Filmmaker, Documentary Filmmaker, Director, Producer, Screenwriter
Born in Soglio, Switzerland, Léa Pool immigrated to Canada in 1975 to study communications at the Université du Québec à Montréal. She experimented with various media, including short films, documentaries, and television series. Léa Pool made her short-film debut with Laurent Lamerre, portier (1978). In 1979, she made the black-and-white feature Strass Café, which garnered a number of awards including at the Sceaux Festival in France (1981). At this time, she also launched her career as a director with Planète et Eva en transit (1980-1983) a Radio-Québec television series developed by and aimed at cultural minorities. As well as making acclaimed films, Pool listed teaching at the Université du Québec à Montréal among her professional and artistic accomplishments. The filmmaker is known for putting all of herself into her work, infusing her films with her passion and emotions.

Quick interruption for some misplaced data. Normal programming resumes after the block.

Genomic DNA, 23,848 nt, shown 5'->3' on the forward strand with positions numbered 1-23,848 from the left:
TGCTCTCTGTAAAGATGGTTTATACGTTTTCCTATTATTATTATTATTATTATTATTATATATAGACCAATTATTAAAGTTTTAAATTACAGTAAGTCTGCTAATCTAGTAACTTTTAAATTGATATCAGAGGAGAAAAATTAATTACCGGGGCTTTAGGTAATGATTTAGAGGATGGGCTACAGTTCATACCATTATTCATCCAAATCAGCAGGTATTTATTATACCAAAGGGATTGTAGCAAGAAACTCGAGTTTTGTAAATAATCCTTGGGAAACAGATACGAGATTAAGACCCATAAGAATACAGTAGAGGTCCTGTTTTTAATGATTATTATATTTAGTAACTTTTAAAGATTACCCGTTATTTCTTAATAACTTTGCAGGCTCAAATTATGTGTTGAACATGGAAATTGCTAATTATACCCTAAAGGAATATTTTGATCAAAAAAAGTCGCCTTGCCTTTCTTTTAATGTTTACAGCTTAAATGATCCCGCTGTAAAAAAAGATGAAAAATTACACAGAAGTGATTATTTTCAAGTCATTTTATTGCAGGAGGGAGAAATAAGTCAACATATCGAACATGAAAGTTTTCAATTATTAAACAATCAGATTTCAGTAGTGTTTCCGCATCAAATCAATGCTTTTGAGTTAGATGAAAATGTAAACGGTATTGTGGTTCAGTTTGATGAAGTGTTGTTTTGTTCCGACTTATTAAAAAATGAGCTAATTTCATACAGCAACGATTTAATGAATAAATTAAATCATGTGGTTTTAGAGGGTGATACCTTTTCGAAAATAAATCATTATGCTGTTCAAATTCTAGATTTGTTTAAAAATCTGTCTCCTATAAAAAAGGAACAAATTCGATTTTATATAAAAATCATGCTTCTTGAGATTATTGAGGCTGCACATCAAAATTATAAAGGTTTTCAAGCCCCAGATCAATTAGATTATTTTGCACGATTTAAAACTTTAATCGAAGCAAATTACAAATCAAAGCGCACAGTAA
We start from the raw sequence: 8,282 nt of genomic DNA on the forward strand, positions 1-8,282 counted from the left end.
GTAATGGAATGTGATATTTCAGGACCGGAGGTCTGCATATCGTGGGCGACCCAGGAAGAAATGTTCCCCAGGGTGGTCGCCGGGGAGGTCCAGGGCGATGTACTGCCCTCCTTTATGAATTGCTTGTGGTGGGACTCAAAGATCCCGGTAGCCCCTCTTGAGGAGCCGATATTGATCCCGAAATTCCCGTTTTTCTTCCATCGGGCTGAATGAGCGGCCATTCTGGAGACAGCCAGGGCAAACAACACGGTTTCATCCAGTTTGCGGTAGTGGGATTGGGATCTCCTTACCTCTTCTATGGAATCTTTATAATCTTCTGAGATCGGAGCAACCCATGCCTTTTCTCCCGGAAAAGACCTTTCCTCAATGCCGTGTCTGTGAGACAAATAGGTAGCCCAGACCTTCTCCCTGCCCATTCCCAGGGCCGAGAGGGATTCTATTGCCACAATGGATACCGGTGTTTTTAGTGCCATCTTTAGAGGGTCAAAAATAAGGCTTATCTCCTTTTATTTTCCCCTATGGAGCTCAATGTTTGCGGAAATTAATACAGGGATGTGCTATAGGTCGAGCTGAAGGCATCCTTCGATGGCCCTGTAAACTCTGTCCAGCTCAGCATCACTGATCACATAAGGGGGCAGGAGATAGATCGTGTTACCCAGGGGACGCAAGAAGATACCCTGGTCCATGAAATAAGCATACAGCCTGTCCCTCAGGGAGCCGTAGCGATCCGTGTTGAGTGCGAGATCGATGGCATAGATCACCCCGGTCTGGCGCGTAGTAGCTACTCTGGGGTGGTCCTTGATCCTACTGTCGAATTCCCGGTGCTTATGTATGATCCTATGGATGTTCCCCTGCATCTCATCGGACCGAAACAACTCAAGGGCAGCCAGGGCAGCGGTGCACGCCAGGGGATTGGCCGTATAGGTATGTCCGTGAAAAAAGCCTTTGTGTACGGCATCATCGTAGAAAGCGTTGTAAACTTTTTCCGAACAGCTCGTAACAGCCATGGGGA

The main theme of Léa Pool's A Woman in Waiting (1984) is urban alienation. Wrapped in poetic imagery, the three main female characters wander the city seeking to fulfill their need for identity. This quest for identity is the ultimate preoccupation of the film, just as in Anne Trister (1985) and Straight for the Heart (1988).